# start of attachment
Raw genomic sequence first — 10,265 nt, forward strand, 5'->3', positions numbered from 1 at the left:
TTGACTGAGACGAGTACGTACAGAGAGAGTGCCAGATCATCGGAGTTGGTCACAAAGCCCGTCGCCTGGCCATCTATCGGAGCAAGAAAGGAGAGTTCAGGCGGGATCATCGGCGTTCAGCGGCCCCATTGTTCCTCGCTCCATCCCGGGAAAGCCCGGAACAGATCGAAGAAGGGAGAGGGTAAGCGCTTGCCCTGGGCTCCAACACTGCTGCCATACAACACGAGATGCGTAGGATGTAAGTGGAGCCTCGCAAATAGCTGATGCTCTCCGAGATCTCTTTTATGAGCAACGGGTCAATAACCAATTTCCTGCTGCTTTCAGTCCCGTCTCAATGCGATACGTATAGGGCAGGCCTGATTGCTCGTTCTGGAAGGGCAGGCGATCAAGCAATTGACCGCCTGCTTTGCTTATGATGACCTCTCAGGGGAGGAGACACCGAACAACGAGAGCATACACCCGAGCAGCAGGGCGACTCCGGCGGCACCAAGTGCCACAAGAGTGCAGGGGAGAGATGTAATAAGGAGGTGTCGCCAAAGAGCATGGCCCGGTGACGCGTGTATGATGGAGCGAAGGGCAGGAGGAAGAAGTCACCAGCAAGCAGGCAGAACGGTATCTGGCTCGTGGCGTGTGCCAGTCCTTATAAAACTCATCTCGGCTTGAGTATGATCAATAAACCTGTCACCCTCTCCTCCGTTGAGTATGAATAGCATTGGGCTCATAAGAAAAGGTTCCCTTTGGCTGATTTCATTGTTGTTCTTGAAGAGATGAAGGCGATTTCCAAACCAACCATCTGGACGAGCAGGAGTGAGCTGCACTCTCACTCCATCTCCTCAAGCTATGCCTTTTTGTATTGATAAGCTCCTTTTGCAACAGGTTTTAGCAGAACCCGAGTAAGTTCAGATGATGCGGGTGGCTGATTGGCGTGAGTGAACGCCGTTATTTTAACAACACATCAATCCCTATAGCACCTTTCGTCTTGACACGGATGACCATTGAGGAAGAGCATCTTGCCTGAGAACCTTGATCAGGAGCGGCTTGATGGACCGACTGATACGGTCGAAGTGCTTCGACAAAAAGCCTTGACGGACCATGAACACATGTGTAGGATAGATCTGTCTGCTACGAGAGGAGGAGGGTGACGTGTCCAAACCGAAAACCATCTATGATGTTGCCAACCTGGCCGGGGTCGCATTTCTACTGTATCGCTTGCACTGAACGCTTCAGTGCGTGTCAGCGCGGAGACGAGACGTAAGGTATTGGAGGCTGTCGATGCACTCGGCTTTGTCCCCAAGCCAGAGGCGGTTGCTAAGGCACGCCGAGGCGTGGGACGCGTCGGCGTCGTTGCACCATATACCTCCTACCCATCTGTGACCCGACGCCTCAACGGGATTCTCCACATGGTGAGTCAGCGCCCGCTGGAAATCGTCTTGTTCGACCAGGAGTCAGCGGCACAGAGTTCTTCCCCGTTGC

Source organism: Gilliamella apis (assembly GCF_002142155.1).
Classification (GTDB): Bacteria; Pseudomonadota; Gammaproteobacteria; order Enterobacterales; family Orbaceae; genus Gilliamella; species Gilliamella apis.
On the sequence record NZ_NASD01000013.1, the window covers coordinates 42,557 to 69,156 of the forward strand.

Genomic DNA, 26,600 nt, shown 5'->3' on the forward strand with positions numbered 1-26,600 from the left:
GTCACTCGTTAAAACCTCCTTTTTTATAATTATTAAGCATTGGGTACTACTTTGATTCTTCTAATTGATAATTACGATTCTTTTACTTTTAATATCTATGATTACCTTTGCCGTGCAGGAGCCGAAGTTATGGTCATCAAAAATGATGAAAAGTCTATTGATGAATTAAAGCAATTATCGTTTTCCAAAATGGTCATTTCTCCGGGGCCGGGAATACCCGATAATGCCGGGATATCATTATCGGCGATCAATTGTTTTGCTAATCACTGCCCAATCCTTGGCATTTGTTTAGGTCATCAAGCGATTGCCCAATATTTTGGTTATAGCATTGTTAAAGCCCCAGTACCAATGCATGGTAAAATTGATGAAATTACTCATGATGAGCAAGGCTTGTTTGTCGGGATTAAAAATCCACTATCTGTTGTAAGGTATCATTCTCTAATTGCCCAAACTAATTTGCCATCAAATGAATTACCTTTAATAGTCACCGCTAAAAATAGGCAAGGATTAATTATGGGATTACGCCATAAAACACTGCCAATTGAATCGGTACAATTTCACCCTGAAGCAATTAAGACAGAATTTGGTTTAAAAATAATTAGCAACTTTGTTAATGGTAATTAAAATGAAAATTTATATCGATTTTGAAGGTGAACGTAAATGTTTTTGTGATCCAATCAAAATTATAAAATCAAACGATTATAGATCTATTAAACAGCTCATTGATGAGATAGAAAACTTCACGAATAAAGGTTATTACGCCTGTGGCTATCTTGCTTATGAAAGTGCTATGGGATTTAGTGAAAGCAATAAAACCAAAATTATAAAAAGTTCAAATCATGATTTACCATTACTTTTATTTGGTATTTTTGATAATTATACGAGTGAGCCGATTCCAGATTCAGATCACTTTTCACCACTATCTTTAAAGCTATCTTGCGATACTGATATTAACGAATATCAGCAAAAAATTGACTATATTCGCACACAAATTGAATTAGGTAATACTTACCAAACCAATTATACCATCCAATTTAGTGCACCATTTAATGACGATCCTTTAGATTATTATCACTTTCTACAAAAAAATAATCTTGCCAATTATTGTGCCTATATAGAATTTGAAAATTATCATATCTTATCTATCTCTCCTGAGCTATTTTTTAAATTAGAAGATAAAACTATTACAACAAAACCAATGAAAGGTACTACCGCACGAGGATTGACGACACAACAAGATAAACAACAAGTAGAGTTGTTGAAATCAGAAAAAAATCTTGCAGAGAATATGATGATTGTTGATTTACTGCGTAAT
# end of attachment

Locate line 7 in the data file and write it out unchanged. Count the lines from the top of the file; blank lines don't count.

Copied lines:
GTCACTCGTTAAAACCTCCTTTTTTATAATTATTAAGCATTGGGTACTACTTTGATTCTTCTAATTGATAATTACGATTCTTTTACTTTTAATATCTATGATTACCTTTGCCGTGCAGGAGCCGAAGTTATGGTCATCAAAAATGATGAAAAGTCTATTGATGAATTAAAGCAATTATCGTTTTCCAAAATGGTCATTTCTCCGGGGCCGGGAATACCCGATAATGCCGGGATATCATTATCGGCGATCAATTGTTTTGCTAATCACTGCCCAATCCTTGGCATTTGTTTAGGTCATCAAGCGATTGCCCAATATTTTGGTTATAGCATTGTTAAAGCCCCAGTACCAATGCATGGTAAAATTGATGAAATTACTCATGATGAGCAAGGCTTGTTTGTCGGGATTAAAAATCCACTATCTGTTGTAAGGTATCATTCTCTAATTGCCCAAACTAATTTGCCATCAAATGAATTACCTTTAATAGTCACCGCTAAAAATAGGCAAGGATTAATTATGGGATTACGCCATAAAACACTGCCAATTGAATCGGTACAATTTCACCCTGAAGCAATTAAGACAGAATTTGGTTTAAAAATAATTAGCAACTTTGTTAATGGTAATTAAAATGAAAATTTATATCGATTTTGAAGGTGAACGTAAATGTTTTTGTGATCCAATCAAAATTATAAAATCAAACGATTATAGATCTATTAAACAGCTCATTGATGAGATAGAAAACTTCACGAATAAAGGTTATTACGCCTGTGGCTATCTTGCTTATGAAAGTGCTATGGGATTTAGTGAAAGCAATAAAACCAAAATTATAAAAAGTTCAAATCATGATTTACCATTACTTTTATTTGGTATTTTTGATAATTATACGAGTGAGCCGATTCCAGATTCAGATCACTTTTCACCACTATCTTTAAAGCTATCTTGCGATACTGATATTAACGAATATCAGCAAAAAATTGACTATATTCGCACACAAATTGAATTAGGTAATACTTACCAAACCAATTATACCATCCAATTTAGTGCACCATTTAATGACGATCCTTTAGATTATTATCACTTTCTACAAAAAAATAATCTTGCCAATTATTGTGCCTATATAGAATTTGAAAATTATCATATCTTATCTATCTCTCCTGAGCTATTTTTTAAATTAGAAGATAAAACTATTACAACAAAACCAATGAAAGGTACTACCGCACGAGGATTGACGACACAACAAGATAAACAACAAGTAGAGTTGTTGAAATCAGAAAAAAATCTTGCAGAGAATATGATGATTGTTGATTTACTGCGTAAT